Not everything has to be a Federal matter.
Probably so. Mahatma Gandhi advocated fighting the Nazis with a one-two knockout punch of surrender and mass suicide. Mother Theresa was a galactic douche with PR talents that you might expect from the love child of Oprah Winfrey and Gandalf. And FDR, well, about the best you can say about FDR is that he made World War II look like a lucky break for the US economy.
Woz? Um, well, I heard he was caught doing 115 MPH in a Prius. That's about the only bad thing anyone has ever said about him. Personally, I would have given him a trophy rather than a ticket, but that's probably why I'm not a cop.
Is that the sequel to "Stephen Wolfram Is a Big Fat Idiot"?
It will work by making the wearer look like a schizophrenic who's off his meds. Here's the patent drawing: http://upload.wikimedia.org/wikipedia/en/4/47/Dt2wrr.jpg
So long as you set up an elaborate trap with the intention of killing, but don't pull the trigger yourself.
You're entitled to your own opinion, but not to your own dictionary.
It is always a temptation to an armed and agile nation
To call upon a neighbour and to say: --
"We invaded you last night--we are quite prepared to fight,
Unless you pay us cash to go away."
And that is called asking for Dane-geld,
And the people who ask it explain
That you've only to pay 'em the Dane-geld
And then you'll get rid of the Dane!
It is always a temptation for a rich and lazy nation,
To puff and look important and to say: --
"Though we know we should defeat you, we have not the time to meet you.
We will therefore pay you cash to go away."
And that is called paying the Dane-geld;
But we've proved it again and again,
That if once you have paid him the Dane-geld
You never get rid of the Dane.
It is wrong to put temptation in the path of any nation,
For fear they should succumb and go astray;
So when you are requested to pay up or be molested,
You will find it better policy to say: --
"We never pay any-one Dane-geld,
No matter how trifling the cost;
For the end of that game is oppression and shame,
And the nation that pays it is lost!"
...also sees cracks in accepted theory
And whose ability to spot those cracks mysteriously vanishes every Sunday morning for about two hours, along with any desire to do so.
Somebody should look into that. There might be a pill for it.
Yeah, it was a stupid idea to begin with, from an otherwise-brilliant man.
Geez, a guy can't come out in favor of fair trials without getting called an authoritarian. Who knew?
OK, how about "concern troll?" Does that fit any better than "authoritarian?"
As has been pointed out numerous times, the days when someone in Snowden's position could get any semblance of a fair trial are long gone.
In other news, 2007 Chevrolet Cobalts did not offer drive-by-wire transmissions.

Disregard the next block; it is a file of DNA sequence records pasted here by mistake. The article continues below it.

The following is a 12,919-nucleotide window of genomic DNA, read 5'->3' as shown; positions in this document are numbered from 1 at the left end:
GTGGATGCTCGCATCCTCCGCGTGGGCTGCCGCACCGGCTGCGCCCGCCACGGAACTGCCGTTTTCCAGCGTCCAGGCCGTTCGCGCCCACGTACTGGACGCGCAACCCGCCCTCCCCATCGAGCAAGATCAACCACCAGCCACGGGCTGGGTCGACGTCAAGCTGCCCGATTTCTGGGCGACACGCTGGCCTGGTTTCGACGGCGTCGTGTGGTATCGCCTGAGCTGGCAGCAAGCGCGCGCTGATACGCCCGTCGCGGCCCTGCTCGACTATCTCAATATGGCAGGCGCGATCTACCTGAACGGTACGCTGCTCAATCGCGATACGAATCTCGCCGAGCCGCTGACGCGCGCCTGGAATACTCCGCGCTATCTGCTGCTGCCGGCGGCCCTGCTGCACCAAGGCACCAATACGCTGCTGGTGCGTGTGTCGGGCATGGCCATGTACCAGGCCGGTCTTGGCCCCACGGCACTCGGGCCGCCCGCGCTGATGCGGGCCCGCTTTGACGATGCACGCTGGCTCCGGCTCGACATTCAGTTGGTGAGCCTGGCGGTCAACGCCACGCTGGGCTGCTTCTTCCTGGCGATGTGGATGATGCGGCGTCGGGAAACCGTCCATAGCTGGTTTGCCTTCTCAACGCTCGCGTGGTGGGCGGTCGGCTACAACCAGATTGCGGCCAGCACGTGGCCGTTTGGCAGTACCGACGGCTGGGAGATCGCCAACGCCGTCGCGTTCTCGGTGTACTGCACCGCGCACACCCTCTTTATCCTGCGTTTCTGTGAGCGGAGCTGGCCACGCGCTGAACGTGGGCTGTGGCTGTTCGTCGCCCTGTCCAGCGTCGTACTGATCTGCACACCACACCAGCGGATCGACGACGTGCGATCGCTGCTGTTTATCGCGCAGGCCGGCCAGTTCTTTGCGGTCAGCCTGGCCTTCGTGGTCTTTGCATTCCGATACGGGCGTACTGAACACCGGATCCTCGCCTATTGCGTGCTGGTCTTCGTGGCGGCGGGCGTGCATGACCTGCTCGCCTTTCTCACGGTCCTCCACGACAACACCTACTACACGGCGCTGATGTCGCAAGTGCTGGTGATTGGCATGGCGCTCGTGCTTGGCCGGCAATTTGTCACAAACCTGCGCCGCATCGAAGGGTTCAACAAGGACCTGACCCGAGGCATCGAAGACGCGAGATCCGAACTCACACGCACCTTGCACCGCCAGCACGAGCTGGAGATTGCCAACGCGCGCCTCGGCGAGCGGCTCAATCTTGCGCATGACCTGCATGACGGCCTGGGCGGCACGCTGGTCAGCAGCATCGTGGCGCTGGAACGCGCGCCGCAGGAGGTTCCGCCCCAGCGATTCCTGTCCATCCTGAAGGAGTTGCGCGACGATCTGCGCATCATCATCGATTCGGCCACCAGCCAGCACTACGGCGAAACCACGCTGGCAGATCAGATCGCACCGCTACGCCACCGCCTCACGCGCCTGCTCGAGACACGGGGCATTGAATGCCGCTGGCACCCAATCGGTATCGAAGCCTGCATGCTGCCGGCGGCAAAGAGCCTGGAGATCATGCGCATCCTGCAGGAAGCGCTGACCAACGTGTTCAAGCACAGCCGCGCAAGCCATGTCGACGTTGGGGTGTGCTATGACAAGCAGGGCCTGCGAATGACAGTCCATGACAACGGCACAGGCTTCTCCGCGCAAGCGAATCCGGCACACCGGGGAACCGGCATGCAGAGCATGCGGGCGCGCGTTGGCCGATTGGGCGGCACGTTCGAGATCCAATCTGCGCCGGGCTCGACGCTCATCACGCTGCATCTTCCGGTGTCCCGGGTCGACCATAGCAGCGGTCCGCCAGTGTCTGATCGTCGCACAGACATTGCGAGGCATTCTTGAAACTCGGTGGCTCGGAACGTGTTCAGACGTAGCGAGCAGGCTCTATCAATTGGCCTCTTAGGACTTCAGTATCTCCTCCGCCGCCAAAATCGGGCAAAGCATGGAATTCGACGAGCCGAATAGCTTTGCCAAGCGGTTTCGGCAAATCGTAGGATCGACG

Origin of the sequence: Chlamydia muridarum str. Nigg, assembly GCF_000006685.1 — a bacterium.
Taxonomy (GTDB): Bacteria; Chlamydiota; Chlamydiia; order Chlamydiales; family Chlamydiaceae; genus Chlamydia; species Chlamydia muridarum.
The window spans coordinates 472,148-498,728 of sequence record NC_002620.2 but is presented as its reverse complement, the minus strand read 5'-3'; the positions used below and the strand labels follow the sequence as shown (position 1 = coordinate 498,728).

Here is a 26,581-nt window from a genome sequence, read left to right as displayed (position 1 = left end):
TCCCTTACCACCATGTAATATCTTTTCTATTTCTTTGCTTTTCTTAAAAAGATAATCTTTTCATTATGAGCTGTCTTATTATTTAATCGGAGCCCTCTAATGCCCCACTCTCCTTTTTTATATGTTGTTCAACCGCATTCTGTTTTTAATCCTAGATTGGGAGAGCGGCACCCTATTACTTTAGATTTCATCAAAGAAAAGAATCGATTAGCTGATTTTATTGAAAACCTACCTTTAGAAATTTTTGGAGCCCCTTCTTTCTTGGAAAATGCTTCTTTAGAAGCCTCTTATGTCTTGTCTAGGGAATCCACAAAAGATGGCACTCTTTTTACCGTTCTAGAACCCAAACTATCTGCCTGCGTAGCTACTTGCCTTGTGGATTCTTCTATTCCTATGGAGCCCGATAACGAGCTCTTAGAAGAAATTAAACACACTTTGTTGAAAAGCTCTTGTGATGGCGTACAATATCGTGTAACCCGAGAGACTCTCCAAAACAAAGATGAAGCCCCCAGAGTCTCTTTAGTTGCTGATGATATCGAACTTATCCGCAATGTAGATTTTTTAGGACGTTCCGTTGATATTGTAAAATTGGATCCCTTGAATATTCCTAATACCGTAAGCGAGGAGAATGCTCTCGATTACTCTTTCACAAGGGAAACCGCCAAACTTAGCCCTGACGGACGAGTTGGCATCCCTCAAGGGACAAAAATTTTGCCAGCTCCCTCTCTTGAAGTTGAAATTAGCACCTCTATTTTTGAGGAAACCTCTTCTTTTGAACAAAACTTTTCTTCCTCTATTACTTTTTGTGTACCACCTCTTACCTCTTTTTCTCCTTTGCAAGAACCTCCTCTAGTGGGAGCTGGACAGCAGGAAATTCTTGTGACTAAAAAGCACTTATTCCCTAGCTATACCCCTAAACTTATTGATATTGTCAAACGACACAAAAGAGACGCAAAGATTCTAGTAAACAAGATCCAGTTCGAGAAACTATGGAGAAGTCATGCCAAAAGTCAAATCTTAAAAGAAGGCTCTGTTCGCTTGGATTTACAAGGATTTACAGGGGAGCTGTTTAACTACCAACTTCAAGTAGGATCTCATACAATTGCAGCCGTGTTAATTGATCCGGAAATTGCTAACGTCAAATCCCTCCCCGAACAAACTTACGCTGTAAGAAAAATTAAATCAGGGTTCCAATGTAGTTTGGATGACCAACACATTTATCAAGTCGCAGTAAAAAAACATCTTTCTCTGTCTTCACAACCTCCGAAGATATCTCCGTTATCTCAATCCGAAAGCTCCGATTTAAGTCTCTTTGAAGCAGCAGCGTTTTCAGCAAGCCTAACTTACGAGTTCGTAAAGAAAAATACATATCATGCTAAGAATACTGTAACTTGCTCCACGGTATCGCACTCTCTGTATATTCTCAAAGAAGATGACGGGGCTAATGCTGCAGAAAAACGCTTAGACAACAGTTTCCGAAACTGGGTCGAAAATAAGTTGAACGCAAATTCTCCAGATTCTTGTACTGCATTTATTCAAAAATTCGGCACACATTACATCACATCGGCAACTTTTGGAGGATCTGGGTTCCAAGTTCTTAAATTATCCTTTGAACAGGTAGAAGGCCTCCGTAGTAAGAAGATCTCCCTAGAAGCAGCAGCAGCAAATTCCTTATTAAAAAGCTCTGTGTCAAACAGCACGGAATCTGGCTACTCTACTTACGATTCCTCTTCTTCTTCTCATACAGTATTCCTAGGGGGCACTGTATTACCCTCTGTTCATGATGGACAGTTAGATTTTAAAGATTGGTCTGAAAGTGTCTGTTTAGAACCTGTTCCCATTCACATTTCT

Unless the victims were running PDK transmissions in their Cobalts, your insight is not applicable.
If it's not obvious to you that you can (and should) respond to unintentional acceleration by shoving the gearshift into neutral, you shouldn't be driving.
I think Snowden's 'crime' was unfortunately necessary because there was no other way to call attention to the government's Constitutional abuses, past, present and future. But here's the problem with civil-rights era analogies: Rosa Parks, MLK Jr., and other prominent dissidents stuck around and took the heat. They spent time in jails that probably made Guantanamo look like Club Med by comparison. They were attacked by police dogs, sprayed with fire hoses, and were generally treated like shit. In many cases they watched their friends and compatriots die violently.
What they did not do was haul ass to Hong Kong.
Now, I can see why Snowden did that, and I certainly would have done it, myself. Why stick around for the disproportionate punishment that would follow an Espionage Act indictment? Snowden has no reason to believe he would even be given a trial, much less a fair one. He is no different from Anwar Al-Awlaki in this administration's eyes, being a US citizen who (we're told) stepped a little too far out of line for the judicial system to handle. Snowden just has a whiter sounding name, that's all. I don't expect him to martyr himself.
Nevertheless, the fact remains that he did flee to the far ends of the Earth, which isn't a valid act of civil disobedience as we know it from earlier eras. Right or wrong, he can never get that lost moral authority back. So it's best not to defend him by comparing him to Civil Rights figures who faced the consequences of their illegal acts.
I happen to believe in trials. So did the founding fathers.
Great, that makes three of us. We can start with Clapper and Alexander, since they're easy to apprehend and Snowden isn't. We don't even have to extradite them from Russia or Hong Kong. We can send some Federal marshals to pick them up after breakfast tomorrow. Sound good to you?